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2018-01-09, 12:00   #1
lukerichards

"Luke Richards"
Jan 2018
Birmingham, UK

12016 Posts
A Mersenne number exercise

Hi,
I've seen the following statement in a paper but I don't have access to the reference given. Could someone maybe help me with a proof, please?

Quote:
 If: p is a prime > 2 Mp = 0 mod q Then: q = 1 mod p and q = +- mod 8
Not sure where to start?

 2018-01-09, 12:32 #2 Nick     Dec 2012 The Netherlands 101101000002 Posts Hint: for any odd prime number q, 2 is a square (mod q) if and only if $$q\equiv\pm1\pmod{8}$$.
 2018-01-10, 13:30 #3 Nick     Dec 2012 The Netherlands 5A016 Posts As this is related to Mersenne numbers, let's turn it into an exercise for anyone interested. 1. Show for all positive integers m,n that if m divides n then $$2^m-1$$ divides $$2^n-1$$. Let q be an odd prime number. 2. Show for all positive integers m,n with m>n that if q divides $$2^m-1$$ and q divides $$2^n-1$$ then q divides $$2^{m-n}-1$$. Let p be an odd prime number as well and suppose that q divides $$2^p-1$$. 3. Show for all positive integers n that q divides $$2^n-1$$ if and only if p divides n. 4. Conclude that $$q\equiv 1\pmod{p}$$. 5. Show that 2 is a square in the integers modulo q, and conclude that $$q\equiv\pm1\pmod{8}$$. For the last part, the first example here may be useful. Last fiddled with by Nick on 2018-01-10 at 16:09 Reason: Clarification
 2018-01-11, 01:03 #4 ewmayer ∂2ω=0     Sep 2002 República de California 2·13·443 Posts Nothing like a little quadratic-residuacity exercise to get the new(ish) year off to a good start, eh?
2018-01-14, 20:53   #5
lukerichards

"Luke Richards"
Jan 2018
Birmingham, UK

25·32 Posts

Quote:
 Originally Posted by Nick As this is related to Mersenne numbers, let's turn it into an exercise for anyone interested. 1. Show for all positive integers m,n that if m divides n then $$2^m-1$$ divides $$2^n-1$$.
I think this is sufficient?
NB Spoiler below.

If $f(x, n) = \sum_{k=1}^{(x)} (2^{n})^{k-1}$

Then, for example:
$\ f(3, n) = (2^{n})^2 + (2^{n}) + 1$

$f(x, n)$ is an integer for all integer values of x and n.
And:
$({2^n} - 1)f(3, n) = (2^{n})^3 - 1$

Generalised:

$({2^n} - 1)f(x, n) = (2^{n})^x - 1$
This is an integer for all integer values of n and x.

Now, if n|m, then m = x * n, where m, n and x are all integers.

So:

$2^{m} = 2^{xn} = (2^n)^x$

Therefore:

$2^{m} - 1 = 2^{xn} - 1 = (2^n)^x - 1$

As above:

$(2^n)^x - 1 = ({2^n} - 1)f(x, n)$

It follows:

$\frac{(2^n)^x - 1}{({2^n} - 1)}\ = f(x, n)$

So:

$\frac{2^m - 1}{({2^n} - 1)}\ = f(x, n)$

And f(x) is an integer, so $M_n$ divides $M_m$ when n divides m.

Last fiddled with by lukerichards on 2018-01-14 at 20:56

2018-01-14, 21:22   #6
science_man_88

"Forget I exist"
Jul 2009
Dumbassville

20C016 Posts

Quote:
 Originally Posted by lukerichards I think this is sufficient? NB Spoiler below. If $f(x, n) = \sum_{k=1}^{(x)} (2^{n})^{k-1}$ Then, for example: $\ f(3, n) = (2^{n})^2 + (2^{n}) + 1$ $f(x, n)$ is an integer for all integer values of x and n. And: $({2^n} - 1)f(3, n) = (2^{n})^3 - 1$ Generalised: $({2^n} - 1)f(x, n) = (2^{n})^x - 1$ This is an integer for all integer values of n and x. Now, if n|m, then m = x * n, where m, n and x are all integers. So: $2^{m} = 2^{xn} = (2^n)^x$ Therefore: $2^{m} - 1 = 2^{xn} - 1 = (2^n)^x - 1$ As above: $(2^n)^x - 1 = ({2^n} - 1)f(x, n)$ It follows: $\frac{(2^n)^x - 1}{({2^n} - 1)}\ = f(x, n)$ So: $\frac{2^m - 1}{({2^n} - 1)}\ = f(x, n)$ And f(x) is an integer, so $M_n$ divides $M_m$ when n divides m.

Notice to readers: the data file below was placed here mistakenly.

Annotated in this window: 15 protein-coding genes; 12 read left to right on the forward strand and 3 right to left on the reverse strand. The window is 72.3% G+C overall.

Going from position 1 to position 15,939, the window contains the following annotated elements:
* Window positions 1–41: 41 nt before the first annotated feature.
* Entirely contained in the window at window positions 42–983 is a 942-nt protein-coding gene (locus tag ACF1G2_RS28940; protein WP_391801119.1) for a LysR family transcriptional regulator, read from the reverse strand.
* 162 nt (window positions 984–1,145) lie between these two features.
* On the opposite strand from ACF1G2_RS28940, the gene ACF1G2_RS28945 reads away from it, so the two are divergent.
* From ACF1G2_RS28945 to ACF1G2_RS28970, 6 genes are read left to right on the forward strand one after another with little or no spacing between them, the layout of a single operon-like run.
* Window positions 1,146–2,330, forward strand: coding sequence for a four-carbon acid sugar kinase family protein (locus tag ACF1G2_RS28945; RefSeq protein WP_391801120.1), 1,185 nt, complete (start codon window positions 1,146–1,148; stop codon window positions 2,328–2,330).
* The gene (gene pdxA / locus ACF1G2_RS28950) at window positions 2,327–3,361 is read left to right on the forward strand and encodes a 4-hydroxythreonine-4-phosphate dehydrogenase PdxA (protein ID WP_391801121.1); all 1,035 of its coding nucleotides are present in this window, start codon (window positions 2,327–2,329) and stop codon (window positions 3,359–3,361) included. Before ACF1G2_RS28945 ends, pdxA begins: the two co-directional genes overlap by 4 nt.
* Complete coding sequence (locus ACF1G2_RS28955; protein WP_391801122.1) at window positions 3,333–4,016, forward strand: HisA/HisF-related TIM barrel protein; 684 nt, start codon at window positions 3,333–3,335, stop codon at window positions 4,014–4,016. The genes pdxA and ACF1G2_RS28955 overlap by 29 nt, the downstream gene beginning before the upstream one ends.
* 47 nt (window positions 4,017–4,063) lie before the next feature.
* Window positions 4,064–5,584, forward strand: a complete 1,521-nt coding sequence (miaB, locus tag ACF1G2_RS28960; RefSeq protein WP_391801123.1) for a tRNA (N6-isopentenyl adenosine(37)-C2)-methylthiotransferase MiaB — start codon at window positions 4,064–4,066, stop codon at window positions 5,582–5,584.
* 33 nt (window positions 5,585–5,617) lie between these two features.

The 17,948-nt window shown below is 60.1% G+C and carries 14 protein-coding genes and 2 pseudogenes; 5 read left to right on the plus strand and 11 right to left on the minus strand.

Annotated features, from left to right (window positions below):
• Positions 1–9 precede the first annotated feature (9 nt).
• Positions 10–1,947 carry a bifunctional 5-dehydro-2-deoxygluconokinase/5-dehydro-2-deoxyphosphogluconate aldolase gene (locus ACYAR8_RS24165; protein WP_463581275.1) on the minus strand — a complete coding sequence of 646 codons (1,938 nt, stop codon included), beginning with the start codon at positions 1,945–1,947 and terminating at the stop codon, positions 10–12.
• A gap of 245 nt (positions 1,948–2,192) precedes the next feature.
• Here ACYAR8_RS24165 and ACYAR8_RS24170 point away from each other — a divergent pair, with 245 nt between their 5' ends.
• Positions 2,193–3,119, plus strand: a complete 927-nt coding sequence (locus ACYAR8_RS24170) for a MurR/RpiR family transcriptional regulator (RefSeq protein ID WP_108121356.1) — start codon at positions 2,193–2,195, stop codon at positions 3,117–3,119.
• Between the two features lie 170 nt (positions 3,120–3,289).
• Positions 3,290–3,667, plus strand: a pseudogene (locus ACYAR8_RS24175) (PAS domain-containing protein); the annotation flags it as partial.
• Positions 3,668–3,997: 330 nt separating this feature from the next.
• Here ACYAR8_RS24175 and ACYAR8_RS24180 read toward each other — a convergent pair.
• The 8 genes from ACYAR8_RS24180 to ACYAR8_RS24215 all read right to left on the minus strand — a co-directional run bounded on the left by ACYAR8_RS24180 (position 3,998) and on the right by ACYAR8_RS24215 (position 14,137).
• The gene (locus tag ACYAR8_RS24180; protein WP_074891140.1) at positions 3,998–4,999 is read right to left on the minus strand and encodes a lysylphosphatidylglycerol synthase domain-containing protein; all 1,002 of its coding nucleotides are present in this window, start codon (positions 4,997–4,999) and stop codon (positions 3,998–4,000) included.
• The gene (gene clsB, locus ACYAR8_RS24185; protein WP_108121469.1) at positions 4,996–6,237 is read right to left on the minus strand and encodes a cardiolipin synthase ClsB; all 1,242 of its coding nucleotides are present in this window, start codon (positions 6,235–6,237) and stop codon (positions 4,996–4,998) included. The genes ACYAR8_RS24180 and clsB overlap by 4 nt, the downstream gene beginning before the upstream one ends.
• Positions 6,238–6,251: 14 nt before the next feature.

There are
SPOILER
tags

But I know I can beat that in simplicity.

Note the reccurence:

[TEX]M_n=2M_{n-1}+1=2M_{n-1}+M_1[/TEX]

This leads to [TEX]2^y(M_n)+M_y=M_{n+y}[/TEX] which when reccursively applied shows the statement.

Last fiddled with by science_man_88 on 2018-01-14 at 21:50

2018-01-14, 21:48   #7
lukerichards

"Luke Richards"
Jan 2018
Birmingham, UK

25·32 Posts

Quote:
 Originally Posted by science_man_88 There are SPOILER
Which, when used, ruin the latex :P

2018-01-15, 15:03   #8
Nick

Dec 2012
The Netherlands

26408 Posts

Quote:
 Originally Posted by lukerichards I think this is sufficient?...
Yes, that's fine.
You can also visualize it by writing the numbers in binary.
For example, $$2^4-1$$ is a factor of $$2^{12}-1$$ as
$\underbrace{1111}\underbrace{1111}\underbrace{1111}=1111\times 100010001$

 2018-01-15, 15:21 #9 lukerichards     "Luke Richards" Jan 2018 Birmingham, UK 12016 Posts I want to start thinking about the next point, but I've got actual work to do during the day!
2018-01-15, 15:26   #10
Nick

Dec 2012
The Netherlands

26408 Posts

Quote:
 Originally Posted by science_man_88 Note the recurrence...
Nice!

2018-01-15, 20:02   #11
science_man_88

"Forget I exist"
Jul 2009
Dumbassville

26·131 Posts

Quote:
 Originally Posted by Nick Nice!
Not only that, this solves ( or at least heuristics) the first 3 all wihout direct invocation of fermat's little theorem.

1) noted above.
2)see formula from 1, M_m= 2^{m-n}M_n+M_{m-n} q divides the first term, and so q must divide into the second term in order to divide the LHS.
3) following from 2, if q divides other mersennes other than multiples, it follows there is no minimal p, this leads to the absurdity that 1/ q is integer.

Last fiddled with by science_man_88 on 2018-01-15 at 20:03

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